There is an entire design approach called ‘Command Query Responsibility Segregation’ (CQRS) which helps to segregate your application into commands (“Save this”) and queries (“get me that”). The folks at Microsoft Patterns and Practices worked with several development community leaders that use CQRS in their own solutions to help provide a wealth of information on the pattern.
Using request-buffering can lessen the impact of failures in the back-end processing because the consumers are shielded from those failures. The system can then retry any failed processing commands without directly affecting the users.
Introduce Capacity Buffering
Although it is great to decouple processing when the request is submitting an order, what happens if you need to serve data back to the consumer? Obviously the data has to come from somewhere and it is possible that the bottleneck suddenly moves to the process of reading data rather than writing it. To help with this we can use capacity-buffering options such as caching.
Capacity-buffering is a lot like the way that water utilities supply water to housing. There is often some sort of buffer in place such as a water tower. Water is pumped into the tower and stored until someone requests it by turning on their tap. The water is then delivered via the water lines from the tower rather than directly from the well. If the system went straight to the well then, if everyone turned on their taps at the same time, the system wouldn’t have the capacity to provide water to everyone. Since the water is coming out of the water tower, which has a much higher capacity to feed consumers, even small downtimes of the pumps into the tower will not affect the performance of the overall system.
Once you have identified the data in your solutions that can benefit from caching, and have introduced a caching layer, make sure to also add some metrics to see if you are caching the right things if you can. Many caching layers have options to page out cached data, or expire it once it becomes stale. If you notice that a lot of your data is falling out of the cache in this manner before multiple requests are reading it, then you could be unintentionally adding overhead by caching that particular type of data rather than providing a buffer.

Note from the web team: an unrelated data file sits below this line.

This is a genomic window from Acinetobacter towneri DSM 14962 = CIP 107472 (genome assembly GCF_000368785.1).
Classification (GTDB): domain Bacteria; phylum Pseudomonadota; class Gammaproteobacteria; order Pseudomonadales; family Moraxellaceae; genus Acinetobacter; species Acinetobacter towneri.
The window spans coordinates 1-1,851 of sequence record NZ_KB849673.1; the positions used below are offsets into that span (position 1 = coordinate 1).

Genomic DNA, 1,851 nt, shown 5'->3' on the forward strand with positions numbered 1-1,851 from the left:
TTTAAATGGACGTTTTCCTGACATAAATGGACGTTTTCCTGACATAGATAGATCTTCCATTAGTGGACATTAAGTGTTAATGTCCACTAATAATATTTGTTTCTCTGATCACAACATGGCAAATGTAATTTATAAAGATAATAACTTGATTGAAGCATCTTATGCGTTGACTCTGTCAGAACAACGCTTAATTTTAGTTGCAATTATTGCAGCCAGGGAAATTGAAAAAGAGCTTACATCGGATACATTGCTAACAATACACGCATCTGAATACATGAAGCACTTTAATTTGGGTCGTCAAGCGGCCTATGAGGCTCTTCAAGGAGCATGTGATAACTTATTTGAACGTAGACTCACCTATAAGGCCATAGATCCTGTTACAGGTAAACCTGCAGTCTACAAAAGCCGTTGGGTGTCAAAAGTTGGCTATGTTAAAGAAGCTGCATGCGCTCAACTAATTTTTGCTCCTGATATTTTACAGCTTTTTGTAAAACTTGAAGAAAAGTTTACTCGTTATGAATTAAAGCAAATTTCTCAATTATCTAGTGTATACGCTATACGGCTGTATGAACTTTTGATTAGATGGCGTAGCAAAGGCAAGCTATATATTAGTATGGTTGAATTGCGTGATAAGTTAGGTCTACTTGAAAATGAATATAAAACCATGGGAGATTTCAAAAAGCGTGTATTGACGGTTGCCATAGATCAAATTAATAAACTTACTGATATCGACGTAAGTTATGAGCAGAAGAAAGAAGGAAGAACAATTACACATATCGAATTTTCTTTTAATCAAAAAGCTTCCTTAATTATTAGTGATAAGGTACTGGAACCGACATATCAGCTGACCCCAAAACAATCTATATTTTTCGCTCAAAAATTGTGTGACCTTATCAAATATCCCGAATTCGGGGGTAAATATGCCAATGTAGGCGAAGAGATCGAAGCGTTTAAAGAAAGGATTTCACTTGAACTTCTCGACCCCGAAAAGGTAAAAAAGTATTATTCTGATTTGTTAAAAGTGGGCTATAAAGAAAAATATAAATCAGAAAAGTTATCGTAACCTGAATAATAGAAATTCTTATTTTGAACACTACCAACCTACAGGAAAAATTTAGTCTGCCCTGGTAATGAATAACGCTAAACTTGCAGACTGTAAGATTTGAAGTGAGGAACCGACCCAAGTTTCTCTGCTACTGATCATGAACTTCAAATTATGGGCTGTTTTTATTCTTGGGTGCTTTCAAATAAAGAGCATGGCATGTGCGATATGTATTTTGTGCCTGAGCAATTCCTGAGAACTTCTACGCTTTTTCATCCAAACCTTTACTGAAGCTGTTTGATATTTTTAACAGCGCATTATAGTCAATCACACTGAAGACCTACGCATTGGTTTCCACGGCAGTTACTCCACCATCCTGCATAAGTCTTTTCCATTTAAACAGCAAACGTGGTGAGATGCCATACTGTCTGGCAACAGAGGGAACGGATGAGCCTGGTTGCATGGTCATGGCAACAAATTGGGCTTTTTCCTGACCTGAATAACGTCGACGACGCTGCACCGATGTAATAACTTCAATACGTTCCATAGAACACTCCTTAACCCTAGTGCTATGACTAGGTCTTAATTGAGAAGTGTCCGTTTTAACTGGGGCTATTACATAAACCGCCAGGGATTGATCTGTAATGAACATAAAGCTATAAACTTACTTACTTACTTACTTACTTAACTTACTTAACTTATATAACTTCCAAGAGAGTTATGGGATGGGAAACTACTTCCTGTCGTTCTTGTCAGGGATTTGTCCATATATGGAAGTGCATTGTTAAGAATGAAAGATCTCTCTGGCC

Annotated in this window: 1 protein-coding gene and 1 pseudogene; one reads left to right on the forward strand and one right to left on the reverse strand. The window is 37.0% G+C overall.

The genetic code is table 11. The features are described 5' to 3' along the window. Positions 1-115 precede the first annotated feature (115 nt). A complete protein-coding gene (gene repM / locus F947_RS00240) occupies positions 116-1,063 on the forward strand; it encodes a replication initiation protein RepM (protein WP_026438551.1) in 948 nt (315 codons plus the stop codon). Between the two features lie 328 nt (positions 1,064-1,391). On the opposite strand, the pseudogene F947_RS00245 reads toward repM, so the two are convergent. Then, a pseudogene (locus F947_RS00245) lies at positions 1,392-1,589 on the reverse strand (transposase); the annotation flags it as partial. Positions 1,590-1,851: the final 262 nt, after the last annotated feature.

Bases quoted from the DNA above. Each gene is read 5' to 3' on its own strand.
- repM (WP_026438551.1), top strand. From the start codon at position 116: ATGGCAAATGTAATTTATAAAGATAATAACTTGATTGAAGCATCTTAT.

You can also help to reduce the impact of failures by using capacity-buffering. If the persisted store, or a data source that you are dependent upon, is having failures, then your solution can still choose to serve results from the cache until the resource comes back online.
Introduce Dynamic Resource Addressing
Addresses are important when distributing components. When services and resources are moved around, make sure you have provided a mechanism to easily change their addresses for consumers or users of those resources. For example, make sure that your storage account URI or connection string is easily changed so that, if you need to switch over to your own secondary account, you can do so quickly. The same is true of queue paths and service URIs. This can even extend up to your DNS entries so that, in response to a complete system failure, you can fail over to another platform or data center.
Once failures are detected, you need to react to them. If you choose to get notifications of errors and decide to use manual intervention as your response, you are going to see a much higher recovery time than if the responses are automated via scripts or code. Any time that a human becomes involved, you are increasing your recovery time.
You can often reduce the recovery time from failures by creating scripts to automate various tasks for your solution. For example, if you have a script that will clear out your caches and prime them from persisted data, this can be used to reliably and consistently recover from unexpected downtime. In some cases, these types of scripts can be leveraged along with health-monitoring systems to automatically react to failures, again reducing the recovery time. At the very least, you can buy time to decide how to react to larger failures if you have a script that can set your solution into a reduced functionality feature set.
Although automation can help you mitigate some issues, they can get away from you due to bugs in their logic, or simply unexpected behaviors in the system that repeatedly execute them. Because of this, make sure that a human is alerted at some point to review the problems and the automated responses. If you have a script that will automatically scale your system up in response to an increase in load, it is important that, at some point, a threshold is met where a human makes the decision to continue to scale. It may increase your response time by having the human involved, but it can also save you from a cascading failure and increased cost.
Plan for Failure